We Humans are constantly being exposed to varied exogenous factors such as radiations, smog and tobacco smoke which cause oxidative stress. In addition to those exogenous sources, endogenous sources of oxidative stress include those derived from activities of mitochondria or microsomes and peroxisomes in the electron transfer system and those from the enzyme NADPH present in macrophages and neutrophils as a mechanism of protection against infection. It is clear that injuries to cells by such stresses are too significant to be ignored.
Now, you might ask me, what is oxidative stress? It is a phenomenon which causes polarity between the assembly and accumulation of Reactive oxygen species (ROS) in the cells and tissues, the potentiality of our biotic to deck up these reactive products.
What are Reactive Oxygen Species (ROS)?
Reactive oxygen species (ROS) are generated from the metabolism of oxygen that occurs within the mitochondria of cells. This is a healthy process that occurs every day. ROS are small oxygen-derived molecules that include:
Singlet Oxygen (O2)
Hydrogen Peroxide (H2O2)
When the level of ROS in the body are steeper, it allows the intercellular signalling processes and thus homeostasis can be maintained. However, when the levels of ROS inside the body is high it can significantly damage Proteins, lipids and DNA.
How does ROS affect?
The cell components which gets affected by oxidative stress include DNA, phospholipids, proteins, and carbohydrates on the cell membrane. The oxidized and damaged DNA potentially leads to Genetic mutation wherein some telomere genes are highly susceptible to mutation in the presence of free radicals, is now apparent and it is known that tumor suppressor genes such as p53 and cell cycle-related genes may suffer DNA damage.
The most prominent and evident results of oxidative stress are injury to cells, it induces gene mutation and is involved in carcinogenesis by influencing intracellular signal transduction and transcription factors directly or indirectly through antioxidants.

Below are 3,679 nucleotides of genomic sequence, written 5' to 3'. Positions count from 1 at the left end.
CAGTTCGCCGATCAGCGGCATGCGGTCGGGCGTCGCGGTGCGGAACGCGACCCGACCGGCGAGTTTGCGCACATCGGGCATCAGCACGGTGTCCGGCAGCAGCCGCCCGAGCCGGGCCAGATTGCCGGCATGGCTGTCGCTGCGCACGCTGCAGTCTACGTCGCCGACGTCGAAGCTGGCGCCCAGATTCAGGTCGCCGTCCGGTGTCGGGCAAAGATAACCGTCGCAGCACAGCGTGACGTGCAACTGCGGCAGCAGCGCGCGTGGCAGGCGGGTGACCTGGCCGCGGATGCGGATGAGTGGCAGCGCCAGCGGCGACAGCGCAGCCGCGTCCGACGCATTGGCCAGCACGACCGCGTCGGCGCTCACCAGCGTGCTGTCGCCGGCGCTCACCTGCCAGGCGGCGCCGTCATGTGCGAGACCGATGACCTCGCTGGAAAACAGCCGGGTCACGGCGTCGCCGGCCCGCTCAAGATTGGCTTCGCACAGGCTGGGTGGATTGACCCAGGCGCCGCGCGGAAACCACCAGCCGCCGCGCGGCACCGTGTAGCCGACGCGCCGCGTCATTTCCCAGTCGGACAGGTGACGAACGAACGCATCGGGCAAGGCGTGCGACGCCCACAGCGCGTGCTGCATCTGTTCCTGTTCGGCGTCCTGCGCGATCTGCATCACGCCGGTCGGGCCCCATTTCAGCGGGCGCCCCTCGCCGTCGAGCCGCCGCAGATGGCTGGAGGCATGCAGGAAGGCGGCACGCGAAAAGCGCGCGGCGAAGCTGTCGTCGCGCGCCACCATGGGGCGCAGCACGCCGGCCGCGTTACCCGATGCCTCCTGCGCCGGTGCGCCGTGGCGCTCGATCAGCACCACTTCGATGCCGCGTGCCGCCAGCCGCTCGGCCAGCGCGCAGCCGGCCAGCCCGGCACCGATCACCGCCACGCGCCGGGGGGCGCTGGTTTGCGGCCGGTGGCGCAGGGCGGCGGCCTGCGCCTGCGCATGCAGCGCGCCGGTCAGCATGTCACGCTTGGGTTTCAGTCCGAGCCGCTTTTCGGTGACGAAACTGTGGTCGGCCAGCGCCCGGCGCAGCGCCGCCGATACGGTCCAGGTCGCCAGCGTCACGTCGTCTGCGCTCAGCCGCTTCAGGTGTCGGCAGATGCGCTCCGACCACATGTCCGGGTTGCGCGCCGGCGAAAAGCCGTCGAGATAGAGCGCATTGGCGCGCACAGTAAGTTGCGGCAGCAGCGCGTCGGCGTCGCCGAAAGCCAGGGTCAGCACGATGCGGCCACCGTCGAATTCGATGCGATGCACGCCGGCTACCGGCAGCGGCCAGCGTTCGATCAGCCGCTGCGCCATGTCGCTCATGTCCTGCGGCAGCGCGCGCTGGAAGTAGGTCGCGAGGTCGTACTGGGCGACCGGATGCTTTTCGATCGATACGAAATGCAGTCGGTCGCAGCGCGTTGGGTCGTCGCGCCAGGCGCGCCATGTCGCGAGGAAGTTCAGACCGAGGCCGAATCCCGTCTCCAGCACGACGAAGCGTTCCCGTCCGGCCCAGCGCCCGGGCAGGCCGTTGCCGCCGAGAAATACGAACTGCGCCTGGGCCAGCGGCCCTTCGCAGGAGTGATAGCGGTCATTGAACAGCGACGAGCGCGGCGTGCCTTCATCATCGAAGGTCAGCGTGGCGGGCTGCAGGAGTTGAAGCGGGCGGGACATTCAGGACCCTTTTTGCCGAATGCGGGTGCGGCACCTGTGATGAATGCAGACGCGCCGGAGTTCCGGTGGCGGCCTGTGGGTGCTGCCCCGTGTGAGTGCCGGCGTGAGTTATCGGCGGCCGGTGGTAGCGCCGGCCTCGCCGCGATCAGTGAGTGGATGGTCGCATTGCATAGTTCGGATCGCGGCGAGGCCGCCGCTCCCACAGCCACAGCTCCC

Cancer cells generally manifest high levels of ROS, reasons for which can be listed here, including internal factors such as hormones, immune-specific conditions, and environmental factors (tobacco use, exposure to radiation, and infection). The role of ROS in cancer has been shown to be important to cancer cell survival, tumor cell proliferation, and invasion of surrounding tissues and distant metastasis.
Invariably, oxidative stress had been attributed to pathology of most of the neurological disorders. The brain tissue contain large amounts of polyunsaturated fatty acids and are vulnerable to free radical induced lipid peroxidation which will generate MDA; considered as specific and sensitive marker of lipid peroxidation.
How to minimize the risk?
Now, considering all these catastrophic conduct of ROS molecules, it has to be removed out of the body which is generally accomplished by two different methods, one with the help of enzymatic reactions or through antioxidants.
Normally, cells are rig out with copious innate antioxidants to remove ROS from the body. For example, glutathione is an intracellular molecule that can protect cells against the deleterious effects of ROS.
Propitiously, we have list of foods containing chief antioxidants that helps to protect our body from deface effects of ROS. Quite a few clinical studies have found that a high intake of fruits and vegetables rich in antioxidants not only protects cells from cancer development but also reduce mortality in healthy persons.
Currently, recommended dietary allowance (RDA) for various nutrients suggests that high intake of such antioxidant rich fruits and vegetables by virtue of their ability to function as a potential free radical scavengers. Some antioxidant rich diet would help in improvement of White Blood cell functionality.
Major class of nutrients which helps in removing ROS are:
· Vitamin C (Ascorbic acid)
· Beta Carotene (Provitamin-A)
· Vitamin E
Some readily available fruits and vegetables rich with the mentioned nutrients are:
· Sweet potato
· Bell Pepper
· Papaya and Kiwi
To be continued...
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